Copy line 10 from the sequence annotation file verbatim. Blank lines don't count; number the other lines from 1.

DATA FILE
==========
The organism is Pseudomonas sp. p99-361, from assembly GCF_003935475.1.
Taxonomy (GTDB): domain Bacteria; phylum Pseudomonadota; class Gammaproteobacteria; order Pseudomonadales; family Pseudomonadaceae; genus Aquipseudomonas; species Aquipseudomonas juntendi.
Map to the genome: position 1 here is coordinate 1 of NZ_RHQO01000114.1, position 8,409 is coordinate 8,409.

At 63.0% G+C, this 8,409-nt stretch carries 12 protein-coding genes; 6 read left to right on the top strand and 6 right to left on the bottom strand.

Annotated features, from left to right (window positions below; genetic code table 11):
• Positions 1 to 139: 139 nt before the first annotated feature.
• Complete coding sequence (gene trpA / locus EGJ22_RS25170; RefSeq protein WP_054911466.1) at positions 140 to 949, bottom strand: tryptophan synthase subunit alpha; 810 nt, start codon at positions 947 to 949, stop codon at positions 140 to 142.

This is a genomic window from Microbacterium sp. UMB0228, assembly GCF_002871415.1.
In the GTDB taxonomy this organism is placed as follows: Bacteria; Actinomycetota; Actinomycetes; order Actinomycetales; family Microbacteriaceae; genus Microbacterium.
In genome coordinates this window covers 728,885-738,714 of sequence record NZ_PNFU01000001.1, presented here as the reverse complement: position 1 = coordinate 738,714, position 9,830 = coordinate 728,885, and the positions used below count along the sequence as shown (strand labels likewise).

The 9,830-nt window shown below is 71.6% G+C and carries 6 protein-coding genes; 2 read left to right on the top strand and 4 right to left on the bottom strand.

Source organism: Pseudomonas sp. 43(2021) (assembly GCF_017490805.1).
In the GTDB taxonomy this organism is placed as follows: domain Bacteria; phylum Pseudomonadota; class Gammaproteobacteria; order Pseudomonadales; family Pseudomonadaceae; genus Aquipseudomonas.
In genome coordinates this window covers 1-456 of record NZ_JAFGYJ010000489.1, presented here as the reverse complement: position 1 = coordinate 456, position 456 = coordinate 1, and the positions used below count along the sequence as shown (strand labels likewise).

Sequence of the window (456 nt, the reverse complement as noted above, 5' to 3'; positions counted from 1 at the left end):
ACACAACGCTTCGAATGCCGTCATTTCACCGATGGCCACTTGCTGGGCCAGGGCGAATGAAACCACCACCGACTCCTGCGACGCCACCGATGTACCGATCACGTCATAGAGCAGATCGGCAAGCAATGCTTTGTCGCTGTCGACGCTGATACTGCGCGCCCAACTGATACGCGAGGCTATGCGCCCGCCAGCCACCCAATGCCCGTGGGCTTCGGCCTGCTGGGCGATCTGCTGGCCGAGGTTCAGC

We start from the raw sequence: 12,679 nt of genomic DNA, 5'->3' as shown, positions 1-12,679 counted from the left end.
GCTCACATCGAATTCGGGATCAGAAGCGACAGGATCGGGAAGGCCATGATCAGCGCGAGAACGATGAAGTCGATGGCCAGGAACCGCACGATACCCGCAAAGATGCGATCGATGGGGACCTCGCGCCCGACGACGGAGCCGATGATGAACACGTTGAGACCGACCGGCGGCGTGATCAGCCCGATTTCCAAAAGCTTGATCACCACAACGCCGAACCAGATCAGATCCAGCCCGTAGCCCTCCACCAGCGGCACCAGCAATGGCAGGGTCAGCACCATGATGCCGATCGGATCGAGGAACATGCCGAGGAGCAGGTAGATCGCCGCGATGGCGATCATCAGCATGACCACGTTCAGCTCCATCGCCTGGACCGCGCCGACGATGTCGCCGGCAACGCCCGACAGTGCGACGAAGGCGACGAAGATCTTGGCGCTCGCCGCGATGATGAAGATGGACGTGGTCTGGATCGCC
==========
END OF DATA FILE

In genome coordinates this window covers 728,885-738,714 of sequence record NZ_PNFU01000001.1, presented here as the reverse complement: position 1 = coordinate 738,714, position 9,830 = coordinate 728,885, and the positions used below count along the sequence as shown (strand labels likewise).